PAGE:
Criticism

Following an unprecedented period of activity in the 1990s and early 2000s (decade), the OSCE has in the past few years faced accusations from the CIS states (primarily{{Citation needed|reason=Why primarily?|date=December 2016}} Russia) of being a tool for the Western states to advance their own interests. For instance, the events in Ukraine in 2004 (the "Orange Revolution") led to allegations by Russia of OSCE involvement on behalf of the pro-Western Viktor Yushchenko. At the 2007 Munich Conference on Security Policy, Vladimir Putin made this position very clear:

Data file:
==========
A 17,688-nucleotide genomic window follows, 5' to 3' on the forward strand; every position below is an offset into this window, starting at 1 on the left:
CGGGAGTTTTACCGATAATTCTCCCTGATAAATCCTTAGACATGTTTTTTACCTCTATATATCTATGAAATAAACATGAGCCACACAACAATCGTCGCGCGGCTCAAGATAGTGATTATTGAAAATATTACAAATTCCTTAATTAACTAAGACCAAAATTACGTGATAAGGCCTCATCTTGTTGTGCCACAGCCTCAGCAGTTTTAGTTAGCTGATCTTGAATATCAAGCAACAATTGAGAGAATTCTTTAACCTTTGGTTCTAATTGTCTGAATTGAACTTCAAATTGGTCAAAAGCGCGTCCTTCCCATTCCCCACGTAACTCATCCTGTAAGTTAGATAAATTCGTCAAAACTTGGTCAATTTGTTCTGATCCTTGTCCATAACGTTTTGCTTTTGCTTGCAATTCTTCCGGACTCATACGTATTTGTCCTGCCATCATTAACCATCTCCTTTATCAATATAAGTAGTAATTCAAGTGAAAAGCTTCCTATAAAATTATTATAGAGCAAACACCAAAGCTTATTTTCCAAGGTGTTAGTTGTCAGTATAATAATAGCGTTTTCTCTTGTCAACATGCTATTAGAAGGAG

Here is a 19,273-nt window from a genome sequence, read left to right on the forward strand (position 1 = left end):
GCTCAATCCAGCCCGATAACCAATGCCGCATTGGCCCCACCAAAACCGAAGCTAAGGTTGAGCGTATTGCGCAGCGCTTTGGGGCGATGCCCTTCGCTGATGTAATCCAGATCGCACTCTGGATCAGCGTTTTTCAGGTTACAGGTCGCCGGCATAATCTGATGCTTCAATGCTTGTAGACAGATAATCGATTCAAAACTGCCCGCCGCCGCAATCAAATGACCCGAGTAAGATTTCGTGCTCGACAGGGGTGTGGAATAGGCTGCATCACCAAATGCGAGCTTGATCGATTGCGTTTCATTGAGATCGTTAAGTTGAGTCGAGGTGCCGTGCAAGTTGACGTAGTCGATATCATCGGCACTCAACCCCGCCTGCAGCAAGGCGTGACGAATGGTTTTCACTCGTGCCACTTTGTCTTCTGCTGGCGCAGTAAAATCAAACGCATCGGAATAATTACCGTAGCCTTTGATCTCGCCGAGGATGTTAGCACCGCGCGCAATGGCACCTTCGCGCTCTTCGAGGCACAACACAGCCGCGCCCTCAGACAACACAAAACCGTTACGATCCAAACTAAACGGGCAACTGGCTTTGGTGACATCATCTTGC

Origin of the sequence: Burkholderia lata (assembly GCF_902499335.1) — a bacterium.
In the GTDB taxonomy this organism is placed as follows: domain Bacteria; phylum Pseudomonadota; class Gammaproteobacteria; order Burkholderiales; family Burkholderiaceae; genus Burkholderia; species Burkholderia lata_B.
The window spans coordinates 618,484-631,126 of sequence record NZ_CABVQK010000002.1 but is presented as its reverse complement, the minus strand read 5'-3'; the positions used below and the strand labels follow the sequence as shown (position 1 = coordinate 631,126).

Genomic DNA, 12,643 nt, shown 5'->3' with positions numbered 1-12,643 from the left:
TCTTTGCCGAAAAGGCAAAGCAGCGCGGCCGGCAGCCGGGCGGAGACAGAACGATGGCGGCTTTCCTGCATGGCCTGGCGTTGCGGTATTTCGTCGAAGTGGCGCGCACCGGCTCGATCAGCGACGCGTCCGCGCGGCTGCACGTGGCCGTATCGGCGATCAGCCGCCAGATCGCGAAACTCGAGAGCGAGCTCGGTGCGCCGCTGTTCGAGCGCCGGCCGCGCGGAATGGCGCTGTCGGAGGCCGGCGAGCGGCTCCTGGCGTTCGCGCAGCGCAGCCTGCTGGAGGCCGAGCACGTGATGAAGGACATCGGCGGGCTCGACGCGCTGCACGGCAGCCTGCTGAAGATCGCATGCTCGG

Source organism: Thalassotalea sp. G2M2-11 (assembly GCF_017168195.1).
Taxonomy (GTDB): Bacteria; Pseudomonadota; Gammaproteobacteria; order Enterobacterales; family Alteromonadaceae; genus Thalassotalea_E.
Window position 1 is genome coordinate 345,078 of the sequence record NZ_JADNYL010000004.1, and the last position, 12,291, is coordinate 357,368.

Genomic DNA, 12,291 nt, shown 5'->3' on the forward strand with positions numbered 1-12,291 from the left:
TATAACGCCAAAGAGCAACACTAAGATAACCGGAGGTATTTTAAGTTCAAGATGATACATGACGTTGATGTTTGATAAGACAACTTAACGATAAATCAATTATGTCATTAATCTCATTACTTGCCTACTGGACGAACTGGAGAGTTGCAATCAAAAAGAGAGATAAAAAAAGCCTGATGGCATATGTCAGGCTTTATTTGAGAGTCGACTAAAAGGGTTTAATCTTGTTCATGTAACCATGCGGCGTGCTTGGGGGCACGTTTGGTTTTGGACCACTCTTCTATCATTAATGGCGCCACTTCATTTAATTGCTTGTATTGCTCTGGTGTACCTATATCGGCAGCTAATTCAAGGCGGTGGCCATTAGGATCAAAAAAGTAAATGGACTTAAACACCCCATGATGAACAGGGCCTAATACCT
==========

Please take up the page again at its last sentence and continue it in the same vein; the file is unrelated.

"They [unnamed Western States] are trying to transform the OSCE into a vulgar instrument designed to promote the foreign policy interests of one or a group of countries. And this task is also being accomplished by the OSCE's bureaucratic apparatus, which is absolutely not connected with the state founders in any way. Decision-making procedures and the involvement of so-called non-governmental organizations are tailored for this task. These organizations are formally independent but they are purposefully financed and therefore under control"."The Munich Speech" {{Webarchive|url=https://web.archive.org/web/20070221222921weblink |date=21 February 2007 }}, Kommersant MoscowWEB,weblink OSCE: Election Experts Debate Russian Criticism, Radio Free Europe / Radio Liberty, WEB,weblink Criticism of OSCE by Nine CIS Countries Draws the Response, Brama.com, 31 December 2017, WEB,weblink Austrian Study Centre for Peace and Conflict Resolution (ASPR) - Peace Castle Austria, Aspr.ac.at, 31 December 2017,